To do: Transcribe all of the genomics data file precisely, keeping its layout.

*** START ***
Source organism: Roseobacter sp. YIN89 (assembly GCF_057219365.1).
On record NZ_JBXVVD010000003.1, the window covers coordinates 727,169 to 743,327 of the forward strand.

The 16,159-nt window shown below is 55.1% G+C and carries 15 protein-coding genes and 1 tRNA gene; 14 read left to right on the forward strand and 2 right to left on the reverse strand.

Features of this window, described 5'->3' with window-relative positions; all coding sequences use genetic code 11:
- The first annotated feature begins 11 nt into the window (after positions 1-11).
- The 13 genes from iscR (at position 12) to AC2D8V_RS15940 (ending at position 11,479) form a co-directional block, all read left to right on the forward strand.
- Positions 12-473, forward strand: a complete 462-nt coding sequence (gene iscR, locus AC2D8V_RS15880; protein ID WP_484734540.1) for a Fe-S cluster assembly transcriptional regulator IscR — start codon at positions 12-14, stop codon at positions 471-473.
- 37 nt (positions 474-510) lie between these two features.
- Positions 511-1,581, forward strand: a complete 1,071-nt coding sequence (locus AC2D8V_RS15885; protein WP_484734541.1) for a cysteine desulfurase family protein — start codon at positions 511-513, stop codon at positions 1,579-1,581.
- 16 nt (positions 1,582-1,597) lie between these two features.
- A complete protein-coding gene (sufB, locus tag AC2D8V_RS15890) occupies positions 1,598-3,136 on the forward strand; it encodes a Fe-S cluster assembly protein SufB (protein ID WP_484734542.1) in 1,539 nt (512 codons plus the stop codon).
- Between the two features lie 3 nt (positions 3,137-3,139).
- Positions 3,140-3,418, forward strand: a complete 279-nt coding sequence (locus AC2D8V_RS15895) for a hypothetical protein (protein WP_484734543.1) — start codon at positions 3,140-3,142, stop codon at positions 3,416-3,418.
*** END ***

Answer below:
Source organism: Roseobacter sp. YIN89 (assembly GCF_057219365.1).
On record NZ_JBXVVD010000003.1, the window covers coordinates 727,169 to 743,327 of the forward strand.

The 16,159-nt window shown below is 55.1% G+C and carries 15 protein-coding genes and 1 tRNA gene; 14 read left to right on the forward strand and 2 right to left on the reverse strand.

Features of this window, described 5'->3' with window-relative positions; all coding sequences use genetic code 11:
- The first annotated feature begins 11 nt into the window (after positions 1-11).
- The 13 genes from iscR (at position 12) to AC2D8V_RS15940 (ending at position 11,479) form a co-directional block, all read left to right on the forward strand.
- Positions 12-473, forward strand: a complete 462-nt coding sequence (gene iscR, locus AC2D8V_RS15880; protein ID WP_484734540.1) for a Fe-S cluster assembly transcriptional regulator IscR — start codon at positions 12-14, stop codon at positions 471-473.
- 37 nt (positions 474-510) lie between these two features.
- Positions 511-1,581, forward strand: a complete 1,071-nt coding sequence (locus AC2D8V_RS15885; protein WP_484734541.1) for a cysteine desulfurase family protein — start codon at positions 511-513, stop codon at positions 1,579-1,581.
- 16 nt (positions 1,582-1,597) lie between these two features.
- A complete protein-coding gene (sufB, locus tag AC2D8V_RS15890) occupies positions 1,598-3,136 on the forward strand; it encodes a Fe-S cluster assembly protein SufB (protein ID WP_484734542.1) in 1,539 nt (512 codons plus the stop codon).
- Between the two features lie 3 nt (positions 3,137-3,139).
- Positions 3,140-3,418, forward strand: a complete 279-nt coding sequence (locus AC2D8V_RS15895) for a hypothetical protein (protein WP_484734543.1) — start codon at positions 3,140-3,142, stop codon at positions 3,416-3,418.